Reflections on a failed coup
by James Loduca
I'm an adventurer by nature and my travels have taken me to far-flung parts of the globe, including work in developing countries during civil conflict.
But nothing prepared me for the whirlwind 72 hours that began last Friday night in Istanbul, Turkey. By the time my partner, Charlie Smith, and I made it to the airport on Sunday morning, the U.S. State Department was recommending American citizens in Turkey "shelter in place." Meanwhile, common sense, and a close friend in Congresswoman Nancy Pelosi's (D-San Francisco) office, suggested we get out of the country as quickly as possible.
It took landing safely in Madrid to be able to process my thoughts and reflect on what transpired.
Friday night started innocuously. We had gathered for a final celebratory birthday dinner with two dear American friends before we were to part ways. Charlie and I would return to the U.S., while the birthday boy and his companion would continue to France. The tragedy in Nice weighed heavy on us and our concern focused on safety during their next leg of travel and for the people of France.
Then the night took an abrupt turn. As we collected our check, a nervous waiter announced in broken English: "Something is happening in our country. You should get back to your hotel quickly." We initially weren't sure how to interpret this, but as we reached the streets, the panicked faces of locals told us it could be serious. Then the ominous texts from back home: "Are you safe?!?!" We still didn't have any information, but we knew there was trouble in Turkey. We contacted our loved ones, withdrew cash from the ATM, and quickly returned to the hotel.
Our hotel was situated at the base of the Bosphorus Bridge, one of two seized by resistance forces. We were instructed by hotel staff to stay in our rooms, dim lights, and avoid windows. Broadcast media was cut around midnight, but not before we learned the Turkish military was attempting a coup. It was too late to reach the U.S. Consulate, so we busied ourselves with registering our whereabouts with the State Department online and texting photos of our passports to relatives stateside. (Tip: Texting photos of your passport to loved ones from a country under siege really freaks them out. Leave copies with them before you depart.)
As we settled in around 2 a.m., gunfire, tanks, and explosions marked the night right outside our window. At one point the building shook so bad that I sprang up in bed certain we were having an earthquake. Charlie: "That sounded like a bomb." There were two more that night. It wasn't until morning that we learned that resistance forces were setting off sonic booms to frighten people. It worked. It was a dramatic and tense night, but at no point did we ever feel in direct danger.
When the dust cleared in the morning, the coup had failed. As Westerners, we had mixed emotions. On the one hand, I oppose military intervention in democracies. On the other, we met countless people who strongly believe Turkish President Recep Erdogan is dangerous. Erdogan has been in power for 24 years, first as mayor of Istanbul, then prime minister, and now president. His current position, which he won after being termed out as prime minister, is largely ceremonial. Now he's attempting to change the constitution to assign himself power. During my visit, I learned directly from the Turkish people how Erdogan's pro-Islamic radical views against the secular, women, labor, and LGBT people fundamentally betray democratic values upon which Mustafa Kemal Atatǔrk founded the country in 1923.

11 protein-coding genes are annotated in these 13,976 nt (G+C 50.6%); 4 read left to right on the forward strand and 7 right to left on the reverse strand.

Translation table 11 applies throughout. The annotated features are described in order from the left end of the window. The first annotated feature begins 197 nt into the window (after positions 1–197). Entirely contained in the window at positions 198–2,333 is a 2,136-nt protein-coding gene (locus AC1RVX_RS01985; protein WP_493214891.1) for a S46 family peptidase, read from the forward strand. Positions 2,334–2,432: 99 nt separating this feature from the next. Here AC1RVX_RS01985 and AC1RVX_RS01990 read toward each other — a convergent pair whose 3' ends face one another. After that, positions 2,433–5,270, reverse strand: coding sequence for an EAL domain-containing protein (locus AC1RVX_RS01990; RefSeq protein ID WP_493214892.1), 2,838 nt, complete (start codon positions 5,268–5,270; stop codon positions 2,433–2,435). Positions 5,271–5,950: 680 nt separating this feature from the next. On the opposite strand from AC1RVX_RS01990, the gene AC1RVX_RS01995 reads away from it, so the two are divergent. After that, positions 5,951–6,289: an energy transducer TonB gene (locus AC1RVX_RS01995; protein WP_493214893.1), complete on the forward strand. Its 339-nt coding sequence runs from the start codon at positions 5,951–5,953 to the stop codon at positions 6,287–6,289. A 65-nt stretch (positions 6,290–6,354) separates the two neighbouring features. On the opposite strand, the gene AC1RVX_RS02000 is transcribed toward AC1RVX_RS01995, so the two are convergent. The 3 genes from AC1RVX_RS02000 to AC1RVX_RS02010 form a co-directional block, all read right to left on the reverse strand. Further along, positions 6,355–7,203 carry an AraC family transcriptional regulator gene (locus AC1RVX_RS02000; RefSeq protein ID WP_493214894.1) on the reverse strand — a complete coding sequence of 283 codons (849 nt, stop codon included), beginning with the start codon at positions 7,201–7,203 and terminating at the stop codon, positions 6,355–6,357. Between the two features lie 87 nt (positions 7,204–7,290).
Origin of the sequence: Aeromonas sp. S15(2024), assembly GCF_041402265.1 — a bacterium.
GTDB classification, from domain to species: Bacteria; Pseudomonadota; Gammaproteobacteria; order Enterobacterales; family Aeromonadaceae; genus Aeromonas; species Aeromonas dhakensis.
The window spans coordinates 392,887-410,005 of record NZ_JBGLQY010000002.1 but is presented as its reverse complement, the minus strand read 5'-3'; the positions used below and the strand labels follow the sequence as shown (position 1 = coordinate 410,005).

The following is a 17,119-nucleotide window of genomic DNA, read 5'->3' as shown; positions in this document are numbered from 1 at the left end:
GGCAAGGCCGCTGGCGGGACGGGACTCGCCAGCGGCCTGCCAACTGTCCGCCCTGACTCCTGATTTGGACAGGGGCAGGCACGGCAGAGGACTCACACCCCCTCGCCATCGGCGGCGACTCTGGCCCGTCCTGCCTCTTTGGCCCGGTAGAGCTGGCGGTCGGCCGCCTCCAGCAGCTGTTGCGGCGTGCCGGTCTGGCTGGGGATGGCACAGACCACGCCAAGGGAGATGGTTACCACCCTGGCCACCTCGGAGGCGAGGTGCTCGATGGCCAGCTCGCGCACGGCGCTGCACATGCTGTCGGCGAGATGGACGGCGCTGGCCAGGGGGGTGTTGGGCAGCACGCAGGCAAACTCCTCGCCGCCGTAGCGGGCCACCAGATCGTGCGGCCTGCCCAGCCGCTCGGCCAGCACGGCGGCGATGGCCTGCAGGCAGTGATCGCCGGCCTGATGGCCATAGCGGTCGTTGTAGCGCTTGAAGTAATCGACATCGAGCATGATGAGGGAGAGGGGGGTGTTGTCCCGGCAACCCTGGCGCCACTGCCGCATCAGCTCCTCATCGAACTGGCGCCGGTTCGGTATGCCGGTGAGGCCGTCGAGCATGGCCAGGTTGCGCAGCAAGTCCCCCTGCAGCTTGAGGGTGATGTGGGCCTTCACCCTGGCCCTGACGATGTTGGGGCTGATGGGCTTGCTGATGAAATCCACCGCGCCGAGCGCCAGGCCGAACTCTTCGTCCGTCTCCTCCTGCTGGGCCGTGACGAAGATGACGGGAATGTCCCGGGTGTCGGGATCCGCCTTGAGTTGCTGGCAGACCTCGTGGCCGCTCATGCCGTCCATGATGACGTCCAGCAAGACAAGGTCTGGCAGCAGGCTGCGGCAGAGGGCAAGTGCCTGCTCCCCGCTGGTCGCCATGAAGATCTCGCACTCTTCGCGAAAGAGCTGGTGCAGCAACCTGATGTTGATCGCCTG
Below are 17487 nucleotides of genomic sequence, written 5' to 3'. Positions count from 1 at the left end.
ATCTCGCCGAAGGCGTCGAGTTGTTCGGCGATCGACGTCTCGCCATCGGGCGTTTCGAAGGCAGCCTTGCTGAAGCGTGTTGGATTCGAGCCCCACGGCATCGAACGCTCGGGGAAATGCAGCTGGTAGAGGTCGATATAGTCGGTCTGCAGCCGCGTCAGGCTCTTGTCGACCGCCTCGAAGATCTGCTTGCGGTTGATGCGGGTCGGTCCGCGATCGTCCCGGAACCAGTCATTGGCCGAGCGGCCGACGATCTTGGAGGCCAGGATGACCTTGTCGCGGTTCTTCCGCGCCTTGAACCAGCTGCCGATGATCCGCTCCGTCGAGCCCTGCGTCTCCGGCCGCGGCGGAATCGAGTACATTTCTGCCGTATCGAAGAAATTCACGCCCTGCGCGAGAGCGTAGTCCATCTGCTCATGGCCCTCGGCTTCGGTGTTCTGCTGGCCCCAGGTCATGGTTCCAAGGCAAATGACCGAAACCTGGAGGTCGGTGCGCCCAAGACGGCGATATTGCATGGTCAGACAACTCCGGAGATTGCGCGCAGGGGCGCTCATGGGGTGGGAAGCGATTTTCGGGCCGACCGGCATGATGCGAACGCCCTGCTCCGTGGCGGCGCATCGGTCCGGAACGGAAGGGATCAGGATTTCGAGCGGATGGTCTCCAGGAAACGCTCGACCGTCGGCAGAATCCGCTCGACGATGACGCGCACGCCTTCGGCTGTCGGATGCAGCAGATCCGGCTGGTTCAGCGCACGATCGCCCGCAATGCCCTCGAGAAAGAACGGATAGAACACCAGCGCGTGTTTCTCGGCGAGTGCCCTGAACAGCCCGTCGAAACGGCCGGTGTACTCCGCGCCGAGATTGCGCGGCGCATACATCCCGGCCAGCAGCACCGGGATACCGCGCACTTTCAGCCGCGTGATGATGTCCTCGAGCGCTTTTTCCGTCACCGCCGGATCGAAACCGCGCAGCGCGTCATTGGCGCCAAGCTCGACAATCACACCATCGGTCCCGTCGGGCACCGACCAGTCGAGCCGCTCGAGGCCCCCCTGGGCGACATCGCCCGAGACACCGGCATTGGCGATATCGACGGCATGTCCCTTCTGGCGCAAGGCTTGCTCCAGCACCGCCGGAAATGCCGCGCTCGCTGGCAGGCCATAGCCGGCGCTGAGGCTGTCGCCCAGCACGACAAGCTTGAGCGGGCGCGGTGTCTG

The day we left the country, pro-Erdogan (and largely conservative, religious) demonstrators flooded into Taksim Square. Meanwhile, the New York Times highlighted that earlier this year the same square was off limits for labor demonstrations and LGBT Pride celebrations. In both cases, gatherers were met with military police and tear gas.
My heart is heavy for the Turkish people. We met so many kind, talented, generous people – people who are worried for their future. The country relies heavily on tourism, and recent ISIS attacks have left it hurting. Nobody could have predicted the attempted coup, but it could not be at a worse time for Turkey, and many worry it could be a fatal blow. Yet if I had it to do over, I wouldn't change a thing. I was taught at a young age the importance of discovering new cultures and meeting people with different views. (It's one of the things I love most about San Francisco and our diverse LGBT community.) It's only by exploring the world can we learn how much we share in common as a human race, and overcome our insignificant differences. It is the antidote to the troubling global trend of nationalism.
We explored caves. We visited markets and mosques. We shared meals with locals who don't share our language or world view. We learned more about Islam, a beautiful, loving religion that has nothing to do with the extremists who commit violence in the name of the prophet Mohammad. We discovered people and places running over with joy, inspiration, and hope. And while I was truly grateful to touch down on American soil late on Monday night, I wouldn't trade the experience for the world. I look forward to the day I return, and in the meantime, I pray for peace and stability in Turkey.
James Loduca is senior vice president at San Francisco AIDS Foundation. He and his partner live in Noe Valley.